Et 2.0, HDMI?
Such is the heartache that always comes with the announcement of any new specification or technology. It’s a common complaint you’ll hear from gear heads, enthusiasts, and even casual electronics consumers. Take Blu-ray, for instance. Despite the fact that all BD players are backwards compatible with DVDs (and CDs), I heard numerous people moan and groan about how they now “had” to upgrade their entire movie collections. Of course, they didn’t have to replace their old DVDs with new BDs; but the kick-buttedness of the new format made them want to rebuy the same movies they’d probably bought two or three times already.
While it didn’t necessarily mean obsolescence each time, it was sure as hell confusing when over ten HDMI Version 1.somethings were released during the first nine years of the standard’s existence. Not only was there a lot of natural confusion – thanks, in part, to a good deal of ineptness on the part of HDMI Licensing - there was an even greater amount of obfuscation (or, at a minimum, a very generous and very self-serving stretching of the truth) about HDMI cables and speed ratings from some of the cable manufacturers themselves.
What many consumers didn’t fully realize was that the HDMI spec is mostly about the connectivity between devices and the supported features. To the chagrin of more than one cable maker, the cables are simply a boring conduit for the data that needs to sluice back and forth. As long as all the pipes are there and they’re big enough to handle the data flow, you can forget about it and move on to more important things. The basic specs for HDMI cables haven’t changed in a while, which is why there was no need to worry about new cables when HDMI 1.4 was announced. HDMI 1.4 only dealt with connectivity, not the insides of the cables or the connectors.
The HDMI Forum finally cut through all the marketing crap and now requires all HDMI cables to be labeled by cable type. There are five types to choose from, and the HDMI Forum says that each is “designed to meet a particular performance standard.” In a sense, though, there are really only two types of HDMI cables: Standard and High Speed. Each one is available in a versions with and without HDMI Ethernet Channel functionality. Then there’s the oddball Standard Automotive HDMI Cable (without Ethernet) that’s a beefier version of the Standard type in order to protect the digital signal traveling through the cable from the large amounts of electrical interference found in an automotive environment. Here’s how the HDMI Forum breaks it down:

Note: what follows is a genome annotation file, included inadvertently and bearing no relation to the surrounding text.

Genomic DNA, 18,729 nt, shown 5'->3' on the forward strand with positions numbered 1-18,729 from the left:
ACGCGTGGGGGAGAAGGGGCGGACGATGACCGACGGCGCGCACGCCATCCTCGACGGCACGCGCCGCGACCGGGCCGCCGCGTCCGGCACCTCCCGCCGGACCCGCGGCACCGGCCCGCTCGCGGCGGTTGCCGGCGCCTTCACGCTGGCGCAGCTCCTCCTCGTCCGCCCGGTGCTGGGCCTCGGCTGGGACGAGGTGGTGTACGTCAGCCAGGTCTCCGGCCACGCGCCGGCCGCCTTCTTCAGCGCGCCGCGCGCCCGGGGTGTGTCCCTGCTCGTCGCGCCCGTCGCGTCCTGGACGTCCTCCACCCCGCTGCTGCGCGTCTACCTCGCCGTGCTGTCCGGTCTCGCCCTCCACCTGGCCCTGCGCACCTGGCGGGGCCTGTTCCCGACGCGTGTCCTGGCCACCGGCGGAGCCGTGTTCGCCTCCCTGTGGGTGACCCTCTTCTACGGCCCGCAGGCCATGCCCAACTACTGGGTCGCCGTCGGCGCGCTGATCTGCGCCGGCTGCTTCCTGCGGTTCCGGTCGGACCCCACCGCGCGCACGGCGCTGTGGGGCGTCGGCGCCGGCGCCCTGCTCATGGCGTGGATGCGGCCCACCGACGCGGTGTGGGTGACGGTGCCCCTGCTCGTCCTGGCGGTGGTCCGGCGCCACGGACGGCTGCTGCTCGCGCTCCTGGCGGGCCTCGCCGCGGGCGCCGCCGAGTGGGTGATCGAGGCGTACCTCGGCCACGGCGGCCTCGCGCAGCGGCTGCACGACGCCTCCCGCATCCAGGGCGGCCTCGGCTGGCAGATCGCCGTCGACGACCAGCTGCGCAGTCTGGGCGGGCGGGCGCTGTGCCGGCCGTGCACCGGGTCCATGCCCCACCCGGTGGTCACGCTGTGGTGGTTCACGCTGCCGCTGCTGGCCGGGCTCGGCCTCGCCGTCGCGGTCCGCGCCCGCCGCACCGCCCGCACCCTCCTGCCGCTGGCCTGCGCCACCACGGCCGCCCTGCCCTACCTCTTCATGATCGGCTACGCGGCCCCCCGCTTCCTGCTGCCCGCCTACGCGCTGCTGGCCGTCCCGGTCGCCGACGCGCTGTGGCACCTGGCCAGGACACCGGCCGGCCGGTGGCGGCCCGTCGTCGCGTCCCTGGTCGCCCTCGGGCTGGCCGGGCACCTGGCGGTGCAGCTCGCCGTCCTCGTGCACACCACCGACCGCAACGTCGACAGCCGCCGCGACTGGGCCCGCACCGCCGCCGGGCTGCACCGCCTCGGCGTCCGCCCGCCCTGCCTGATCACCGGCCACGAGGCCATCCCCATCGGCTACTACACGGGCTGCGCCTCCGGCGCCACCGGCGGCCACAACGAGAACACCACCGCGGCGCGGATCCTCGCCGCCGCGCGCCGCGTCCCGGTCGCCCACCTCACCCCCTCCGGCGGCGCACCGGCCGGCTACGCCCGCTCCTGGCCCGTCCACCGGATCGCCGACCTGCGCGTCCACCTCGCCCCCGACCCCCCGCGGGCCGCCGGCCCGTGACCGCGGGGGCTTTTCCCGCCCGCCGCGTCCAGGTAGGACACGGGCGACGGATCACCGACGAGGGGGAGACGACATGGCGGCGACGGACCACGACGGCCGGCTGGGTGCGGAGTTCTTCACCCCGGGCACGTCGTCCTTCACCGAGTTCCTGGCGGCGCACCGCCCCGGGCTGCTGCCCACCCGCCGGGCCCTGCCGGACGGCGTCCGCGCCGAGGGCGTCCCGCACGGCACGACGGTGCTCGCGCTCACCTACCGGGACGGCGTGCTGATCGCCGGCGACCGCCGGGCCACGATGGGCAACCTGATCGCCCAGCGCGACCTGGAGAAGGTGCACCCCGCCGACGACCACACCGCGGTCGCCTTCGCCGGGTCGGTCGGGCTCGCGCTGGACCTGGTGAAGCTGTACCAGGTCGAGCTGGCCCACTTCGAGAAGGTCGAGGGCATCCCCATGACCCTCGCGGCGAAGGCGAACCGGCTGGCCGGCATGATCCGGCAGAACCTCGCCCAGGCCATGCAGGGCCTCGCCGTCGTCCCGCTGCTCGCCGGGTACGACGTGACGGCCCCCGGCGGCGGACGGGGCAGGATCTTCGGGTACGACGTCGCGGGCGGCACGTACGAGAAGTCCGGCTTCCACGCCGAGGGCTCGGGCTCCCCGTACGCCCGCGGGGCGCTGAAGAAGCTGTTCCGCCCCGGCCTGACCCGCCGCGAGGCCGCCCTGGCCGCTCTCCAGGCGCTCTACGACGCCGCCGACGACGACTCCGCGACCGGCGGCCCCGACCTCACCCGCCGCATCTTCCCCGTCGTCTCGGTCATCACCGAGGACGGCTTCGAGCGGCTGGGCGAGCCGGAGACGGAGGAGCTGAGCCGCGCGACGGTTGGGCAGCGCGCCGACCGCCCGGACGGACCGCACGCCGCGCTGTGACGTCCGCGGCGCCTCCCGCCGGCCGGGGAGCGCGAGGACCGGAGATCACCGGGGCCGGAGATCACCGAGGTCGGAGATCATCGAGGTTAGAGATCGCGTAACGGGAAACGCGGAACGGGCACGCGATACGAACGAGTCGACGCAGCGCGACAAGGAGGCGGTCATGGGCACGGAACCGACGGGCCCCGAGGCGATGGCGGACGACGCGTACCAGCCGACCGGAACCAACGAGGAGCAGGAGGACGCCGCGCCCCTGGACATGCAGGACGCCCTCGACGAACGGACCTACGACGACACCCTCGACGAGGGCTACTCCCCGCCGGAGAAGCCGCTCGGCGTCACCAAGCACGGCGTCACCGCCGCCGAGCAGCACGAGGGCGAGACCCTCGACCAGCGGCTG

Standard HDMI Cable
The Standard HDMI cable is designed to handle most home applications, and is tested to reliably transmit 1080i or 720p video – the HD resolutions that are commonly associated with cable and satellite television, digital broadcast HD, and upscaling DVD players.
Standard HDMI Cable with Ethernet
This cable type offers the same baseline performance as the Standard HDMI Cable shown above (720p or 1080i video resolution), plus an additional, dedicated data channel, known as the HDMI Ethernet Channel, for device networking. HDMI Ethernet Channel functionality is only available if both linked devices are HDMI Ethernet Channel-enabled.
Standard Automotive HDMI Cable
Supports up to 720p/1080i (does not support HDMI Ethernet Channel). Since an automotive system may be wired with one or more internal relays that can affect signal strength, the Standard Automotive HDMI Cable needs to send a stronger signal than other cables types, so it is tested to higher performance standards.
High Speed HDMI Cable
The High Speed HDMI cable is designed and tested to handle video resolutions of 1080p and beyond, including advanced display technologies such as 4K, 3D, and Deep Color. If you are using any of these technologies, or if you are connecting your 1080p display to a 1080p content source, such as a Blu-ray Disc player, this is the recommended cable.
High Speed HDMI Cable with Ethernet
This cable type offers the same baseline performance as the High Speed HDMI Cable shown above (1080p video resolution and beyond), plus an additional, dedicated data channel, known as the HDMI Ethernet Channel, for device networking. HDMI Ethernet Channel functionality is only available if both linked devices are HDMI Ethernet Channel-enabled.
Notice there’s no mention of HDMI 2.0 in the above list? That’s because, even with the new spec’s impressive additions – including support for: bandwidth up to 18 Gbps; 4K@50/60, (2160p); up to 32 audio channels, up to 1,536 kHz audio sample frequency, simultaneous delivery of dual video streams on the same screen; simultaneous multi-stream audio for up to four users; support for 21:9 video aspect ratio; dynamic synchronization of video and audio streams; and expanded command and control of devices through CEC extensions – there’s no need for any new cables. As a matter of fact, the HDMI Forum specifically has this to say about cables and connectors with HDMI 2.0:
HDMI 2.0 does not define new cables or new connectors. Current High Speed cables (Category 2 cables) are capable of carrying the increased bandwidth.I think that’s the best part of the new HDMI 2.0 spec. No new cables. It’s like “no new taxes”, except for the fact that cables aren’t a political thing. Well, actually, there are some pretty partisan arguments about HDMI cables regarding price and performance. I’m not going to get into that debate here. I will say this much, however. If you already have High Speed (Category 2) cables in your system, you shouldn’t spend any more than $0.00 for new cables whenever a new HDMI 2.0-equipped piece of gear comes to your house.
That’s the best price for cables you’ll find anywhere.